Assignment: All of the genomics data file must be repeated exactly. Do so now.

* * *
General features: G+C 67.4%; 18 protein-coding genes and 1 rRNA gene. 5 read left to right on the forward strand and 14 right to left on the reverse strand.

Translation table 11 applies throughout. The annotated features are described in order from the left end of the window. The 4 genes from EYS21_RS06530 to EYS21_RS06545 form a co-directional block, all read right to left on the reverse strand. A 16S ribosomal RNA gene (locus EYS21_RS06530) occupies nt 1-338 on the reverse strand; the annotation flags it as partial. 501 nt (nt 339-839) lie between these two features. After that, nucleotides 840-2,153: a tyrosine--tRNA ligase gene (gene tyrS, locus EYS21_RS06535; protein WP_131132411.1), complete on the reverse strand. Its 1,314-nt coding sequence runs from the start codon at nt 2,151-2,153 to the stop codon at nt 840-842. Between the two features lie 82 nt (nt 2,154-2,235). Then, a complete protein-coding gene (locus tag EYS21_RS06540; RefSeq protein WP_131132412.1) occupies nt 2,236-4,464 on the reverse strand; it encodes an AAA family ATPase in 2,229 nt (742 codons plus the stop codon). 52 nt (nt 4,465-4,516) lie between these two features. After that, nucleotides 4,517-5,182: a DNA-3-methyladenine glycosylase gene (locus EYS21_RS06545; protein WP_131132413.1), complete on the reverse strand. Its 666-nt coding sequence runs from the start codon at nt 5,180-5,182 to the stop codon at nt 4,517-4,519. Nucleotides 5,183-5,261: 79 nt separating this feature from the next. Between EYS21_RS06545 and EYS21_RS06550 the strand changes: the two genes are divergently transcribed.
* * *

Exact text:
General features: G+C 67.4%; 18 protein-coding genes and 1 rRNA gene. 5 read left to right on the forward strand and 14 right to left on the reverse strand.

Translation table 11 applies throughout. The annotated features are described in order from the left end of the window. The 4 genes from EYS21_RS06530 to EYS21_RS06545 form a co-directional block, all read right to left on the reverse strand. A 16S ribosomal RNA gene (locus EYS21_RS06530) occupies nt 1-338 on the reverse strand; the annotation flags it as partial. 501 nt (nt 339-839) lie between these two features. After that, nucleotides 840-2,153: a tyrosine--tRNA ligase gene (gene tyrS, locus EYS21_RS06535; protein WP_131132411.1), complete on the reverse strand. Its 1,314-nt coding sequence runs from the start codon at nt 2,151-2,153 to the stop codon at nt 840-842. Between the two features lie 82 nt (nt 2,154-2,235). Then, a complete protein-coding gene (locus tag EYS21_RS06540; RefSeq protein WP_131132412.1) occupies nt 2,236-4,464 on the reverse strand; it encodes an AAA family ATPase in 2,229 nt (742 codons plus the stop codon). 52 nt (nt 4,465-4,516) lie between these two features. After that, nucleotides 4,517-5,182: a DNA-3-methyladenine glycosylase gene (locus EYS21_RS06545; protein WP_131132413.1), complete on the reverse strand. Its 666-nt coding sequence runs from the start codon at nt 5,180-5,182 to the stop codon at nt 4,517-4,519. Nucleotides 5,183-5,261: 79 nt separating this feature from the next. Between EYS21_RS06545 and EYS21_RS06550 the strand changes: the two genes are divergently transcribed.